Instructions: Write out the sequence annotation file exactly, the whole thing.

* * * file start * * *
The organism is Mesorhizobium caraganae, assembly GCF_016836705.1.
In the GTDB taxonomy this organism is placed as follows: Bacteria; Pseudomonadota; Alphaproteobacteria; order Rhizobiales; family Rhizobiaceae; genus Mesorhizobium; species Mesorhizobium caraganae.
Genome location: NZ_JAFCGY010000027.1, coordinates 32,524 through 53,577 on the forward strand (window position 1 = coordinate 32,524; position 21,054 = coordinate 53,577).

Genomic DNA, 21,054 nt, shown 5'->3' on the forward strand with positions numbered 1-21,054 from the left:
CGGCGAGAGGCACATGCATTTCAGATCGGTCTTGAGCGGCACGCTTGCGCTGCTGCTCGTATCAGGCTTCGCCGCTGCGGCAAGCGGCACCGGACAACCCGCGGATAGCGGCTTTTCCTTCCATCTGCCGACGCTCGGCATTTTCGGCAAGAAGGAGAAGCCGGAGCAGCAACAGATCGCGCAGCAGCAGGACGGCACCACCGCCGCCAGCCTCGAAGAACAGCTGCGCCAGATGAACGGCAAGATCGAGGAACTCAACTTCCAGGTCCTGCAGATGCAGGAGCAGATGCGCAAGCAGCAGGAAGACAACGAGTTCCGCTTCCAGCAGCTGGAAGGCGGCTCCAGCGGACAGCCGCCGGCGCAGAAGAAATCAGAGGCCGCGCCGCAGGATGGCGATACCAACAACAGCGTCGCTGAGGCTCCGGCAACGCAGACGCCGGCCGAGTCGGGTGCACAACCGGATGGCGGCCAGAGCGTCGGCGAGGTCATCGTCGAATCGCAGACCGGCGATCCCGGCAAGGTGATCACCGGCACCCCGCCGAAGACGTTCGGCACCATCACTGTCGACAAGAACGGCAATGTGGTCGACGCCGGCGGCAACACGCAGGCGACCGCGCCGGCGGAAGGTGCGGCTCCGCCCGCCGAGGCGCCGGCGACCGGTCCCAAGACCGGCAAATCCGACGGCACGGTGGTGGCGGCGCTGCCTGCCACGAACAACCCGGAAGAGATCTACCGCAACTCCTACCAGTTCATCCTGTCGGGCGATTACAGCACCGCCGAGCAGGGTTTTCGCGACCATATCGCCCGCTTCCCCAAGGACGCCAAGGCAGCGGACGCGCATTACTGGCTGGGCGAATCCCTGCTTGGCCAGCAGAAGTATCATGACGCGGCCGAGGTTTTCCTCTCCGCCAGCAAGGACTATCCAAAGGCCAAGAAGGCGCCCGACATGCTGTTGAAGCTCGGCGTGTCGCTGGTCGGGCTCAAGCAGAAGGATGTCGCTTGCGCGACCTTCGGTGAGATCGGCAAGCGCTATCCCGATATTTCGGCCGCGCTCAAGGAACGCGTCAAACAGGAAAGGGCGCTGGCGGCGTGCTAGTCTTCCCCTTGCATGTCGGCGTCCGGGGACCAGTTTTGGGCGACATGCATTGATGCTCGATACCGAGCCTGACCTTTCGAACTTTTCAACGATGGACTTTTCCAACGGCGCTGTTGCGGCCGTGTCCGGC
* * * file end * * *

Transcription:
The organism is Mesorhizobium caraganae, assembly GCF_016836705.1.
In the GTDB taxonomy this organism is placed as follows: Bacteria; Pseudomonadota; Alphaproteobacteria; order Rhizobiales; family Rhizobiaceae; genus Mesorhizobium; species Mesorhizobium caraganae.
Genome location: NZ_JAFCGY010000027.1, coordinates 32,524 through 53,577 on the forward strand (window position 1 = coordinate 32,524; position 21,054 = coordinate 53,577).

Genomic DNA, 21,054 nt, shown 5'->3' on the forward strand with positions numbered 1-21,054 from the left:
CGGCGAGAGGCACATGCATTTCAGATCGGTCTTGAGCGGCACGCTTGCGCTGCTGCTCGTATCAGGCTTCGCCGCTGCGGCAAGCGGCACCGGACAACCCGCGGATAGCGGCTTTTCCTTCCATCTGCCGACGCTCGGCATTTTCGGCAAGAAGGAGAAGCCGGAGCAGCAACAGATCGCGCAGCAGCAGGACGGCACCACCGCCGCCAGCCTCGAAGAACAGCTGCGCCAGATGAACGGCAAGATCGAGGAACTCAACTTCCAGGTCCTGCAGATGCAGGAGCAGATGCGCAAGCAGCAGGAAGACAACGAGTTCCGCTTCCAGCAGCTGGAAGGCGGCTCCAGCGGACAGCCGCCGGCGCAGAAGAAATCAGAGGCCGCGCCGCAGGATGGCGATACCAACAACAGCGTCGCTGAGGCTCCGGCAACGCAGACGCCGGCCGAGTCGGGTGCACAACCGGATGGCGGCCAGAGCGTCGGCGAGGTCATCGTCGAATCGCAGACCGGCGATCCCGGCAAGGTGATCACCGGCACCCCGCCGAAGACGTTCGGCACCATCACTGTCGACAAGAACGGCAATGTGGTCGACGCCGGCGGCAACACGCAGGCGACCGCGCCGGCGGAAGGTGCGGCTCCGCCCGCCGAGGCGCCGGCGACCGGTCCCAAGACCGGCAAATCCGACGGCACGGTGGTGGCGGCGCTGCCTGCCACGAACAACCCGGAAGAGATCTACCGCAACTCCTACCAGTTCATCCTGTCGGGCGATTACAGCACCGCCGAGCAGGGTTTTCGCGACCATATCGCCCGCTTCCCCAAGGACGCCAAGGCAGCGGACGCGCATTACTGGCTGGGCGAATCCCTGCTTGGCCAGCAGAAGTATCATGACGCGGCCGAGGTTTTCCTCTCCGCCAGCAAGGACTATCCAAAGGCCAAGAAGGCGCCCGACATGCTGTTGAAGCTCGGCGTGTCGCTGGTCGGGCTCAAGCAGAAGGATGTCGCTTGCGCGACCTTCGGTGAGATCGGCAAGCGCTATCCCGATATTTCGGCCGCGCTCAAGGAACGCGTCAAACAGGAAAGGGCGCTGGCGGCGTGCTAGTCTTCCCCTTGCATGTCGGCGTCCGGGGACCAGTTTTGGGCGACATGCATTGATGCTCGATACCGAGCCTGACCTTTCGAACTTTTCAACGATGGACTTTTCCAACGGCGCTGTTGCGGCCGTGTCCGGC